Acorn Poisoning in Horses

Anna O'Brien, DVM
Written by:
Published: March 2, 2012
Acorn Poisoning in Horses

Do Oak Trees Pose a Health Risk to Your Horse?

While many animals in the wild depend on the acorn for their nutritional needs, the acorn poses a toxicity risk to some animals, including horses, cattle, goats, and sheep. Although cattle are much more sensitive to the toxins in acorns than horses, large amounts of ingested acorns can induce severe illness. This is due to the tannic and gallic acids in the acorn, which can cause severe damage to the gastrointestinal system and kidneys.

Symptoms and Types

  • Constipation
  • Anorexia
  • Colic (pain in the abdomen)
  • Blood in the urine
  • Kidney damage
  • Dehydration
  • Fluid accumulation in the legs (edema)


Acorn poisoning is caused by the ingestion of large amounts of acorns, oak leaves, or branches. Many times acorns are ingested by accident, and in small amounts they are harmless, especially when combined with the normal roughage of hay and grass. There is anecdotal evidence that some horses develop a liking bordering on addiction for acorns and will actually seek them out, overindulging to the point of illness.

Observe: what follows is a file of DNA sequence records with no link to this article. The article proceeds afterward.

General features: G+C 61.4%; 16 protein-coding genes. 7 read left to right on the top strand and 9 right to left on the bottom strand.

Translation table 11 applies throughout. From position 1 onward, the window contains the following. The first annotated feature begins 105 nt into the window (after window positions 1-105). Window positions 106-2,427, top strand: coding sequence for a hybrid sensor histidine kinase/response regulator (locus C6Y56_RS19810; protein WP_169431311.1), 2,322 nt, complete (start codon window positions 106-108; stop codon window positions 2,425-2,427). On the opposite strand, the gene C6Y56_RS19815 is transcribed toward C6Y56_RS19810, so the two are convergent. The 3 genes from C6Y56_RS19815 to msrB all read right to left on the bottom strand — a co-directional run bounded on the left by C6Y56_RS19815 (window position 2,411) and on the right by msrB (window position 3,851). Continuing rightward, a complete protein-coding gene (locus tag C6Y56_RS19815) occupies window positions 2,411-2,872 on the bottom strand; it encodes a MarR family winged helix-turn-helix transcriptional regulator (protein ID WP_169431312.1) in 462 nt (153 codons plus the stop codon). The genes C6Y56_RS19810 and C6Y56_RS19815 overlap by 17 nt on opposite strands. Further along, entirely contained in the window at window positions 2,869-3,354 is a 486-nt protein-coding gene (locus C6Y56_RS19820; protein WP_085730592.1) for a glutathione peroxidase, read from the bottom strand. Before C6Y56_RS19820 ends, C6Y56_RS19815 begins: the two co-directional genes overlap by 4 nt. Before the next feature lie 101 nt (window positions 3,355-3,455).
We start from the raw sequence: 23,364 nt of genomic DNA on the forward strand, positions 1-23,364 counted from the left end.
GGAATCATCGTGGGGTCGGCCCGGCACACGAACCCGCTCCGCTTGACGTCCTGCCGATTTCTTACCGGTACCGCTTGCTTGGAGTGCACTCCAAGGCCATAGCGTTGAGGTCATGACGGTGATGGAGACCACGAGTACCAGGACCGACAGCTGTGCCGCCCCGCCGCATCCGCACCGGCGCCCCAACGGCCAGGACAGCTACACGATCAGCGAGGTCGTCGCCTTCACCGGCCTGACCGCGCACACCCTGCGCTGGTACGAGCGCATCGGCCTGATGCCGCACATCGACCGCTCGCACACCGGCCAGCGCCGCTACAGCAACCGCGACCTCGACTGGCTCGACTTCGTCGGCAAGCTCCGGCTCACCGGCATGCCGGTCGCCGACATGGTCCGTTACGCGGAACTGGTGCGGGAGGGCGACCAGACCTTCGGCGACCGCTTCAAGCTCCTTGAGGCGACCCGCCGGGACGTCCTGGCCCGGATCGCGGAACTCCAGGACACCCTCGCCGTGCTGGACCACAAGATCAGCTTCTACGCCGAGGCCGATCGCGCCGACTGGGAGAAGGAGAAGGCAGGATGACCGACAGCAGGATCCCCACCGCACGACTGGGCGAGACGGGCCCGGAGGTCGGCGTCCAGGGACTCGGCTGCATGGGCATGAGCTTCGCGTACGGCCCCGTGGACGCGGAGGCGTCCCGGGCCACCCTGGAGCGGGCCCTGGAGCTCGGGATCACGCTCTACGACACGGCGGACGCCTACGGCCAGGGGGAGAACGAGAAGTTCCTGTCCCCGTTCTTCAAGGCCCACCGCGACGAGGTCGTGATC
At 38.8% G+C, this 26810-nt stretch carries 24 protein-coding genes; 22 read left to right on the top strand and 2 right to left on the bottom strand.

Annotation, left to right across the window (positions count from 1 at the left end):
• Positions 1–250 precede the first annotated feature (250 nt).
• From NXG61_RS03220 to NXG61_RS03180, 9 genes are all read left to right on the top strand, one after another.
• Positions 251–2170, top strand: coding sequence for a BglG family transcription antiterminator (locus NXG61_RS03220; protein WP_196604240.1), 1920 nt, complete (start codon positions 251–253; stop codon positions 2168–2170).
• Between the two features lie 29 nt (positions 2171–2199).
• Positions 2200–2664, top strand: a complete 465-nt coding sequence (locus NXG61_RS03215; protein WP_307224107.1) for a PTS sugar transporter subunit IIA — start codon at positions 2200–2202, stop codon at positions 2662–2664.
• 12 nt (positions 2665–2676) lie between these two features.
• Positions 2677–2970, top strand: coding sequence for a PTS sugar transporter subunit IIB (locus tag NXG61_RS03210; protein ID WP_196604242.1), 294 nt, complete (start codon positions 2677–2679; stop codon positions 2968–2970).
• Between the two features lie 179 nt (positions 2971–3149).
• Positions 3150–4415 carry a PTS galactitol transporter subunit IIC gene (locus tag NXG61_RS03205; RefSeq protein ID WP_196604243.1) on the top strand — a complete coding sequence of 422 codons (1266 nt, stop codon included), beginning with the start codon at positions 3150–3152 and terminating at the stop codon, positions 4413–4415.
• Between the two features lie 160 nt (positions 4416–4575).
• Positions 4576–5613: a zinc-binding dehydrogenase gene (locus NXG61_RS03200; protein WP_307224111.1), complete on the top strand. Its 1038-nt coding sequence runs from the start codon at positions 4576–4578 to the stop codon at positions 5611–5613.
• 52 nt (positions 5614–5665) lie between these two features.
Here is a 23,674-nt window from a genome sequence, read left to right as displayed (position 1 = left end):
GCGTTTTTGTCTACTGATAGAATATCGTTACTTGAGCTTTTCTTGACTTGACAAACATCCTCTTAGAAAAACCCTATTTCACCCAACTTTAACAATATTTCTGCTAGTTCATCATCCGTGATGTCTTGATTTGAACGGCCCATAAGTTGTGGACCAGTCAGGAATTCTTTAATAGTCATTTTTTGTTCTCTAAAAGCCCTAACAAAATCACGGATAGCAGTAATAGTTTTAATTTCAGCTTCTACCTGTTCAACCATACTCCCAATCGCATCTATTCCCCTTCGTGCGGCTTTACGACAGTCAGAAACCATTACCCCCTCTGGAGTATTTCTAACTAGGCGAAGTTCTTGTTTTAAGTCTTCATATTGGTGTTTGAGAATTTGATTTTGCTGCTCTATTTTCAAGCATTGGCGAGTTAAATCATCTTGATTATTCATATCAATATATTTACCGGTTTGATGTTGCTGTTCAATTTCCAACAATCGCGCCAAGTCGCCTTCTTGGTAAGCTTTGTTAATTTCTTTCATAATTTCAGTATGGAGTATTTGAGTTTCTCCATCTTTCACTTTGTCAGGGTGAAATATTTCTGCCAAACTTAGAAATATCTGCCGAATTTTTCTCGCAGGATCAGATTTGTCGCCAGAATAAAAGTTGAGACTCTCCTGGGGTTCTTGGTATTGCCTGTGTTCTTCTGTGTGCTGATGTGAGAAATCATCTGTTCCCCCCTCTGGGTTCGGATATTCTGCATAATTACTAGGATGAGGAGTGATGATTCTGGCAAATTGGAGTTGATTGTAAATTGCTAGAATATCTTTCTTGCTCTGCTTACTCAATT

Diagnosis can be difficult unless the horse has an obvious history of acorn ingestion. Occasionally, acorn remnants can be found in the horse’s manure.


There is no antidote for acorn poisoning. Activated charcoal has been known to be an effective treatment for acorn poisoning, if given immediately after acorn ingestion, as it can absorb toxins in the gut and allow them to be excreted from the system.

As dehydration is a common sign of acorn toxicity, IV fluid therapy is often warranted. This will help combat fluid loss from diarrhea and help ward off impending renal failure. IV fluid therapy can also help support the horse’s circulatory system and assist in the prevention of shock in severe cases of acorn toxicosis.

Living and Management

After heavy winds or a storm there may be so many oak leaves and acorns on the ground that your horse will eat enough of them to cause a toxic effect on its system. Some horses will develop an extreme liking for acorns and oak leaves, and will wait for them to fall from the tree, to the extent that other foods will be disregarded.


The only way to protect your horse from acorn poisoning is by fencing off oak trees and keeping your horse out of the wind-path of falling acorns and leaves. If there are oak trees near the fence line of your horse’s pasture, it is a good practice to clear fallen branches after a storm.

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